“Are you forgetting what the Sindenians have learned of the Humans? The violence, the greed and the destruction they cause to their own planet?”

  “And are you forgetting the other side of that argument? In our race’s youth, did we not make more terrible mistakes? Prooth and Humankind are more alike than you want to believe, Calna.”

  “They are a volatile race, regardless of the time their species has existed. I cannot trust them.”

  “Who besides Calna does not trust the Humans?” Our recruiter scanned the crowd. A Prooth to my right raised his arm and made a strange clicking sound.

  “I do not.” He said in a barely audible voice. “Their minds can be too easily corrupted or even broken. I cannot trust a being whose mind could be so easily bent to the will of our enemies.”

  “A sensible point. Thank you, Hanri. If I told you I could fortify their minds against such corruption, would you agree that they can be trusted?”

  “Under such a circumstance, I would agree. Can you do such a thing?”

  “I believe I can.” And with that, Kesla smiled and his many pointed teeth sparkled. It was quite a disturbing sight but I thought it best not to mention it at this juncture.

  The creature two tiers above looked down at Leyla and I then back in the general direction of the crowd.

  “Any further questions?” It asked. There was no reply. “Then we shall sleep. Calna and Hanri, report your new opinions tomorrow.”

  Moments later, Leyla and I were being led by Kesla from the dome to one of the dwelling-like structures we had passed earlier. We entered and waves of relief passed over me. I hadn’t even realised how stressful the situation had been until the tension in my body subsided. Kesla seemed to notice this.

  “I am sorry for their reaction to your arrival.” He said, “Are you OK?”

  “I am now. I think.” I replied. Leyla nodded and I noticed a rapid glance in my direction. Why wouldn’t she look at me?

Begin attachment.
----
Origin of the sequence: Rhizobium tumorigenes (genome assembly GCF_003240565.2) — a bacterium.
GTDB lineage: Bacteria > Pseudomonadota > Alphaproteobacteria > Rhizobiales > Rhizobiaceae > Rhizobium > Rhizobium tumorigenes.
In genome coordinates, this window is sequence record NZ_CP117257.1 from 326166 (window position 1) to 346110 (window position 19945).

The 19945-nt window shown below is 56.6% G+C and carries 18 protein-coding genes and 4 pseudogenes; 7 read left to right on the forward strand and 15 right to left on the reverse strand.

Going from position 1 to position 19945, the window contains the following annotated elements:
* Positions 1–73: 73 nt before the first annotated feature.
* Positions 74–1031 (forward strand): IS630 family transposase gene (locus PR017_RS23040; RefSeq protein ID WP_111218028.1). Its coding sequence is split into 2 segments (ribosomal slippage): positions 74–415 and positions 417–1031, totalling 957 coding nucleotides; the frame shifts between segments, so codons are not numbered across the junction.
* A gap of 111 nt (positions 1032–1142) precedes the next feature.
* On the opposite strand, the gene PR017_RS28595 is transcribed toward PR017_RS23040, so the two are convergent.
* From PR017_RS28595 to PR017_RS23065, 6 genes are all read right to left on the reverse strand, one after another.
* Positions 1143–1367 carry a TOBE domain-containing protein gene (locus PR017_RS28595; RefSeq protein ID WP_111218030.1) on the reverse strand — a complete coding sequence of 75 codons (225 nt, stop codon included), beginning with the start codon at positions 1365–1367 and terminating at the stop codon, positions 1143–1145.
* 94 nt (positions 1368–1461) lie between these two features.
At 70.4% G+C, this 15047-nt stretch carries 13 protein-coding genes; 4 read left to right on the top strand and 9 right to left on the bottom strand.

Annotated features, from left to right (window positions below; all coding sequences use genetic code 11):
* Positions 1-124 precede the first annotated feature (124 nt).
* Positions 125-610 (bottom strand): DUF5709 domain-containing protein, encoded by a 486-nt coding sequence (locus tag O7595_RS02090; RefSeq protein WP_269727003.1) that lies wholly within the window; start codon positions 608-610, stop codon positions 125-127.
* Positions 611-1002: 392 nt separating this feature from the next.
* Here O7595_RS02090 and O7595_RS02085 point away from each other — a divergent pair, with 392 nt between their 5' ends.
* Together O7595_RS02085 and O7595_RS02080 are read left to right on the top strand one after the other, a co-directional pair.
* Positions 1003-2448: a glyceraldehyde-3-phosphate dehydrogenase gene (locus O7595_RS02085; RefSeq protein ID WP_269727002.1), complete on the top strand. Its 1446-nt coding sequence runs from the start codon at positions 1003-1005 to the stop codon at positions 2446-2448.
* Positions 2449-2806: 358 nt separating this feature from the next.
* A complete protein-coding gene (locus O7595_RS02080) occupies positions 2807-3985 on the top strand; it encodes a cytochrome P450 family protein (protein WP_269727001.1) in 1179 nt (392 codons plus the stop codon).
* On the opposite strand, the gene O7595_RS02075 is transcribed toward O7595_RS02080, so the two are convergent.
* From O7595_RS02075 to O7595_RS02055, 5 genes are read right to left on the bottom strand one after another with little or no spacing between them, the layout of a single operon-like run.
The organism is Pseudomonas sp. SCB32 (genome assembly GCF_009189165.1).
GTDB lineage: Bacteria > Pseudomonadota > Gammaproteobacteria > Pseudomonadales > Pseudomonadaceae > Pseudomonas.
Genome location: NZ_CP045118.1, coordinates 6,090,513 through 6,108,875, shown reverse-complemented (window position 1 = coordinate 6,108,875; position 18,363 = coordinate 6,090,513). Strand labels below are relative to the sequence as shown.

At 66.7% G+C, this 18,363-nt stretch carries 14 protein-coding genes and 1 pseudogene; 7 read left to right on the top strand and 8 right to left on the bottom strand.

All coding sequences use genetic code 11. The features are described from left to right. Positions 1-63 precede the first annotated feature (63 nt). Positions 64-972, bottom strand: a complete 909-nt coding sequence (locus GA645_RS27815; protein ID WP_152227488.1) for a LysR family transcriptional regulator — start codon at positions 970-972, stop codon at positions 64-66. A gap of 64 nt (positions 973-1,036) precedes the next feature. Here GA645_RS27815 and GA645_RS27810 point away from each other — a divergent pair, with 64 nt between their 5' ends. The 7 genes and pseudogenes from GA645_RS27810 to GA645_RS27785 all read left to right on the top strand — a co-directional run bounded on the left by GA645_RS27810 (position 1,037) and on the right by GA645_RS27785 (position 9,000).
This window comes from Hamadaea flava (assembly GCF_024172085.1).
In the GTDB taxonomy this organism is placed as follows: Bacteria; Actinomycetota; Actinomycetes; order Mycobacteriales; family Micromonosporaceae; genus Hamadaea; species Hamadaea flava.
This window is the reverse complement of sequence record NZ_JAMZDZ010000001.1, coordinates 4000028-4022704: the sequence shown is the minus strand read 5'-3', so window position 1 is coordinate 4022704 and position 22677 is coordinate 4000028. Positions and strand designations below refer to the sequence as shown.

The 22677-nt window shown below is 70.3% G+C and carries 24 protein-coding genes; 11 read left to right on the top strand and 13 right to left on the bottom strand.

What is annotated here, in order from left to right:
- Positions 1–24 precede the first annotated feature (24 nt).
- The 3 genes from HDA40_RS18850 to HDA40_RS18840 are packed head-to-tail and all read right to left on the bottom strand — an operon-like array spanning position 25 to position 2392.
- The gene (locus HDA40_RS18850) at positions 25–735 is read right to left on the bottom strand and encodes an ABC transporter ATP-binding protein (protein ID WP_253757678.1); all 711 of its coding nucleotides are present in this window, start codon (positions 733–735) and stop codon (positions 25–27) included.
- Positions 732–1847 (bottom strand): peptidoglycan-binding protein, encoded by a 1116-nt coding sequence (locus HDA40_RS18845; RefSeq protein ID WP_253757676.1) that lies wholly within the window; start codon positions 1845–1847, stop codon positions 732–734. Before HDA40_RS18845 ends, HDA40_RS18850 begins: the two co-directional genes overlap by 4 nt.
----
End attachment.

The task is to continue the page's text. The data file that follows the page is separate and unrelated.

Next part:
“Good.” Said the Prooth, grinning. “I should explain what just happened. The political situation here is incredibly complicated. We have no leaders as you do on Earth. So if a single Prooth has a differing opinion, we hold a ‘questioning’.”

  “And terrifying it was too. Thank you for the warning.” The sarcasm was for Leyla’s benefit but she didn’t seem to notice.

  “Before I left for Earth, to find you, there had been no difference in opinion; all Prooth agreed to the idea of your recruitment. Apparently, a couple changed their minds while I was away.”

  “Don’t you spend every waking hour in there arguing?”

  “You must understand that we are very different to you humans. It is in fact very rare that we have a disagreement within our species; the mind of one Prooth is almost emotionally identical to the mind of any other Prooth. There are a few of my kind however, like myself, who have a slightly different way of thinking.” Kesla then looked towards the entrance of the building we were now inside and it sealed itself solid. A nifty trick, that. I made a mental note to ask the Prooth how it worked.

  Leyla and I then followed him into a narrow hallway with walls lined with thousands of tiny silver rings but before I could properly ponder their purpose we rounded the corner into a room littered with potential questions; the walls, tables and floor were covered with many ob
jects, none of which I recognised or could have even had a guess on what their purpose was. I opened my mouth but Kesla turned to me before words formed and held up a hand.

  “Another time, Jarl.” He said, sternly. “Leyla. You first. Please follow me.”

  She obliged and they disappeared into another room, leaving me alone for the first time since my abduction. Abduction? – Probably the wrong word but would I have agreed to come here if I’d known about the questioning? – Yeah. Probably.

  I turned my thoughts to the room’s many mysteries and grabbed the nearest to me, turning it in my hands. It was a silver spire which tapered to an exceptionally sharp point. I turned it to view the bottom and as I did, the light caught it in such a way that it became a deep gold colour for a split second then the surface of the thing moved between my fingers. Suddenly, a thousand tiny sparkling bubbles appeared and popped against my hands. I immediately dropped the spire but the residue left on my palms spread rapidly until both hands were completely encased in silver. I shouted for Kesla. I felt as though my hands were more than just coated in the stuff; I could feel it in my flesh, creeping into my bones. Then a tingling sensation shot up my arms and I could suddenly see nothing but a bright white light.

  A moment later I heard a muffled voice. A hand was placed on my forehead and I felt something like a pinch on my neck. Within seconds my vision